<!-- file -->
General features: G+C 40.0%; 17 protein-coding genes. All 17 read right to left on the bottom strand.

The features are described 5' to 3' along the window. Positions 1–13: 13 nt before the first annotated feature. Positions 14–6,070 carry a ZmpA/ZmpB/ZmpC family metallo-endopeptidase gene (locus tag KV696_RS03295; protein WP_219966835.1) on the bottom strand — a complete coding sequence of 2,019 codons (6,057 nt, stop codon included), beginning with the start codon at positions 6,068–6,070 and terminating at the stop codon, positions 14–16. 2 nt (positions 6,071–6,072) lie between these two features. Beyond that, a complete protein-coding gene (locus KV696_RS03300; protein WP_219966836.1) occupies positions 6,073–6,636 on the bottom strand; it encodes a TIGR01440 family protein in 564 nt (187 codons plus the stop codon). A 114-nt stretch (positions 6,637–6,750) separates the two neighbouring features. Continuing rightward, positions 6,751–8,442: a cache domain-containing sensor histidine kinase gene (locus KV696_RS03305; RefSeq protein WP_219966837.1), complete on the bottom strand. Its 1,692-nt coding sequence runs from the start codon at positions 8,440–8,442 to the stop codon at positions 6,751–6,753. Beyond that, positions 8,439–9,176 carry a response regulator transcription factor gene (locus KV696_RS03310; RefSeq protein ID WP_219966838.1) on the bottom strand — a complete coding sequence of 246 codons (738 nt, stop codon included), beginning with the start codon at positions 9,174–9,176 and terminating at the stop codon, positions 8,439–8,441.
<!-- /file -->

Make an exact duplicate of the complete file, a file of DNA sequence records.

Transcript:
General features: G+C 40.0%; 17 protein-coding genes. All 17 read right to left on the bottom strand.

The features are described 5' to 3' along the window. Positions 1–13: 13 nt before the first annotated feature. Positions 14–6,070 carry a ZmpA/ZmpB/ZmpC family metallo-endopeptidase gene (locus tag KV696_RS03295; protein WP_219966835.1) on the bottom strand — a complete coding sequence of 2,019 codons (6,057 nt, stop codon included), beginning with the start codon at positions 6,068–6,070 and terminating at the stop codon, positions 14–16. 2 nt (positions 6,071–6,072) lie between these two features. Beyond that, a complete protein-coding gene (locus KV696_RS03300; protein WP_219966836.1) occupies positions 6,073–6,636 on the bottom strand; it encodes a TIGR01440 family protein in 564 nt (187 codons plus the stop codon). A 114-nt stretch (positions 6,637–6,750) separates the two neighbouring features. Continuing rightward, positions 6,751–8,442: a cache domain-containing sensor histidine kinase gene (locus KV696_RS03305; RefSeq protein WP_219966837.1), complete on the bottom strand. Its 1,692-nt coding sequence runs from the start codon at positions 8,440–8,442 to the stop codon at positions 6,751–6,753. Beyond that, positions 8,439–9,176 carry a response regulator transcription factor gene (locus KV696_RS03310; RefSeq protein ID WP_219966838.1) on the bottom strand — a complete coding sequence of 246 codons (738 nt, stop codon included), beginning with the start codon at positions 9,174–9,176 and terminating at the stop codon, positions 8,439–8,441.